Results 1  10
of
44
Secrecy by Typing in Security Protocols
 Journal of the ACM
, 1998
"... We develop principles and rules for achieving secrecy properties in security protocols. Our approach is based on traditional classification techniques, and extends those techniques to handle concurrent processes that use sharedkey cryptography. The rules have the form of typing rules for a basic co ..."
Abstract

Cited by 256 (15 self)
 Add to MetaCart
We develop principles and rules for achieving secrecy properties in security protocols. Our approach is based on traditional classification techniques, and extends those techniques to handle concurrent processes that use sharedkey cryptography. The rules have the form of typing rules for a basic concurrent language with cryptographic primitives, the spi calculus. They guarantee that, if a protocol typechecks, then it does not leak its secret inputs.
A Bisimulation Method for Cryptographic Protocols
, 1998
"... We introduce a definition of bisimulation for cryptographic protocols. The definition includes a simple and precise model of the knowledge of the environment with which a protocol interacts. Bisimulation is the basis of an effective proof technique, which yields proofs of classical security properti ..."
Abstract

Cited by 85 (5 self)
 Add to MetaCart
We introduce a definition of bisimulation for cryptographic protocols. The definition includes a simple and precise model of the knowledge of the environment with which a protocol interacts. Bisimulation is the basis of an effective proof technique, which yields proofs of classical security properties of protocols and also justifies certain protocol optimizations. The setting for our work is the spi calculus, an extension of the pi calculus with cryptographic primitives. We prove the soundness of the bisimulation proof technique within the spi calculus.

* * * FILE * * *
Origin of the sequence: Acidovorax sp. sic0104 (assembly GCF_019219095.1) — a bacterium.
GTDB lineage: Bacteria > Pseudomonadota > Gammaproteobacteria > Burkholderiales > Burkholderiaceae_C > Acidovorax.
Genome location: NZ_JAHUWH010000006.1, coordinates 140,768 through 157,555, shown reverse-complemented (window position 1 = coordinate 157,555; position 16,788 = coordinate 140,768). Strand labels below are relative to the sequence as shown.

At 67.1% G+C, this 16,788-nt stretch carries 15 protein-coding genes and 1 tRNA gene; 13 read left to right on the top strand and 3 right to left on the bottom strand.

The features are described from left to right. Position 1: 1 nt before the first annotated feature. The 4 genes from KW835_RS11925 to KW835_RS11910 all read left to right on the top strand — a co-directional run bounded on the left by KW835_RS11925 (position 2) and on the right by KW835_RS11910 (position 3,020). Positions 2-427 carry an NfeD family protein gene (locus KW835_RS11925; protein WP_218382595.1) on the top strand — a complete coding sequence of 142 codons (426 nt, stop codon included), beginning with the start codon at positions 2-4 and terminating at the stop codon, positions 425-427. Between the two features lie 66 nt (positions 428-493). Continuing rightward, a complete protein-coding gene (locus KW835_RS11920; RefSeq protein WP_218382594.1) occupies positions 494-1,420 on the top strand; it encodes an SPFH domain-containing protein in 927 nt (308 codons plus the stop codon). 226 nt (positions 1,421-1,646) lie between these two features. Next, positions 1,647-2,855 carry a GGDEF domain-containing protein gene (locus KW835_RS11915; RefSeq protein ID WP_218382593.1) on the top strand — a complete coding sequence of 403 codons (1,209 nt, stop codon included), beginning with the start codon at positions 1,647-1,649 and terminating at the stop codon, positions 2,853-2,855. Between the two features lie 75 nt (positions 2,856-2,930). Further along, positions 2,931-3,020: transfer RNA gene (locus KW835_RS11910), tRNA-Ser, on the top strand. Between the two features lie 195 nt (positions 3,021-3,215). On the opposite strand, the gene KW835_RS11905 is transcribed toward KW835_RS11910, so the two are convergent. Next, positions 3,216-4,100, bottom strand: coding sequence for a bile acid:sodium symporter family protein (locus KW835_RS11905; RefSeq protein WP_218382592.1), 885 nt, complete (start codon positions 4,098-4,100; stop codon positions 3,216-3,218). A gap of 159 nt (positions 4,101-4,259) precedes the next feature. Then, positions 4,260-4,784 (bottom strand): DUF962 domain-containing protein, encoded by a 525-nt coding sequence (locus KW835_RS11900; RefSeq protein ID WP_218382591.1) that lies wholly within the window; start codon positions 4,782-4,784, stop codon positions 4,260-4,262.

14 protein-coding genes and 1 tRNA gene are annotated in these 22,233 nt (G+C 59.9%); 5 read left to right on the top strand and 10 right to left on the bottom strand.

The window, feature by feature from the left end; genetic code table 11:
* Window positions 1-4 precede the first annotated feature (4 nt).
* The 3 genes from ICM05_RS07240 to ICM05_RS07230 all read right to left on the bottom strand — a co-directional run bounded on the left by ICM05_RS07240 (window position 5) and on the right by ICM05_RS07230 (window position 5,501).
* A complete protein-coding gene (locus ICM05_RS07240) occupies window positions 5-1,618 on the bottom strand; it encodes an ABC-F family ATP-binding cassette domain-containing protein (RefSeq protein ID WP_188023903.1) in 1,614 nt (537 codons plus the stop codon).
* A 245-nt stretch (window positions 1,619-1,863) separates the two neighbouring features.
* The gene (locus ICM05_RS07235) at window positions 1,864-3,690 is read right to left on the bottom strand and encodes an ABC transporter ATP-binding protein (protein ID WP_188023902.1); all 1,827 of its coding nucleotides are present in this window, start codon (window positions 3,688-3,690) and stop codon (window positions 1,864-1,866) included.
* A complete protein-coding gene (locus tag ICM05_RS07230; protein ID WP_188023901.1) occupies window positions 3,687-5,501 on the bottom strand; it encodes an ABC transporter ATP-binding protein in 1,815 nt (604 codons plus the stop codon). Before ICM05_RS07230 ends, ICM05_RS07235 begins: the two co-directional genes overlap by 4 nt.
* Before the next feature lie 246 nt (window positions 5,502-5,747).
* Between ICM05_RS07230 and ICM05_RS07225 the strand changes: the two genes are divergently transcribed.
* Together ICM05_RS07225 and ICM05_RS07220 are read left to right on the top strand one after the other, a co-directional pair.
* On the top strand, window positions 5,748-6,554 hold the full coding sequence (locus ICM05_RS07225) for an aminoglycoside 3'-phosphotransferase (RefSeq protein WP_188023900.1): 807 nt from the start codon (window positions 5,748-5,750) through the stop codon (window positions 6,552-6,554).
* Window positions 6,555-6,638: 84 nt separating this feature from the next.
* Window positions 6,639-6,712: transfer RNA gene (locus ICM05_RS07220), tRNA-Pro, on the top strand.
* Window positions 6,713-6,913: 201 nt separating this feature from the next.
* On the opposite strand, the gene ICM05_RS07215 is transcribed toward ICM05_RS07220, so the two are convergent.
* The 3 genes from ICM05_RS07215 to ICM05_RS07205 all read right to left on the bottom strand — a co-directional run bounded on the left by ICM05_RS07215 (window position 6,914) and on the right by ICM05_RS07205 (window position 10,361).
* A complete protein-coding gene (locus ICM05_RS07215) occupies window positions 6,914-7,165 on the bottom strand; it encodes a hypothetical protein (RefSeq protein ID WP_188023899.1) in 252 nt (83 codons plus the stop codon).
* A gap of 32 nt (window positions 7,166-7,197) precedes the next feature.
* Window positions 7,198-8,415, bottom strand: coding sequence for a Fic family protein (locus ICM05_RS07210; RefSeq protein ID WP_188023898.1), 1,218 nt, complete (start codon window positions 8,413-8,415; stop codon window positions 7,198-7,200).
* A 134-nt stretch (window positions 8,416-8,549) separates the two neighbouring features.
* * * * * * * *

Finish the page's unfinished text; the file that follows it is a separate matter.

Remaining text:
Opacity generalised to transition systems
 in &quot;Revised Selected Papers of the 3rd International Workshop on Formal Aspects in Security and Trust (FAST’05), Newcastle upon
, 2005
"... Abstract. Recently, opacity has proved to be a promising technique for describing security properties. Much of the work has been couched in terms of Petri nets. Here, we extend the notion of opacity to the model of labelled transition systems and generalise opacity in order to better represent conce ..."
Abstract

Cited by 41 (5 self)
 Add to MetaCart
Abstract. Recently, opacity has proved to be a promising technique for describing security properties. Much of the work has been couched in terms of Petri nets. Here, we extend the notion of opacity to the model of labelled transition systems and generalise opacity in order to better represent concepts from the work on information flow. In particular, we establish links between opacity and the information flow concepts of anonymity and noninterference such as noninference. We also investigate ways of verifying opacity when working with Petri nets. Our work is illustrated by an example modelling requirements upon a simple voting system.
Security Protocols and their Properties
 Foundations of Secure Computation, NATO Science Series
, 2000